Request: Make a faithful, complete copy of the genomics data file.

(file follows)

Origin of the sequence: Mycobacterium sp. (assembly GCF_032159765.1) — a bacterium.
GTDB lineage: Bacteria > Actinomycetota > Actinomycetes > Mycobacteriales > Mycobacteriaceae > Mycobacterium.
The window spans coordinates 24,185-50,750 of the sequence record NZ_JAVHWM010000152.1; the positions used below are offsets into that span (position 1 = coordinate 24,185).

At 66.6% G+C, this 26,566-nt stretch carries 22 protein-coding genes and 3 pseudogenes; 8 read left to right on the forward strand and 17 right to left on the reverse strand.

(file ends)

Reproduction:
Origin of the sequence: Mycobacterium sp. (assembly GCF_032159765.1) — a bacterium.
GTDB lineage: Bacteria > Actinomycetota > Actinomycetes > Mycobacteriales > Mycobacteriaceae > Mycobacterium.
The window spans coordinates 24,185-50,750 of the sequence record NZ_JAVHWM010000152.1; the positions used below are offsets into that span (position 1 = coordinate 24,185).

At 66.6% G+C, this 26,566-nt stretch carries 22 protein-coding genes and 3 pseudogenes; 8 read left to right on the forward strand and 17 right to left on the reverse strand.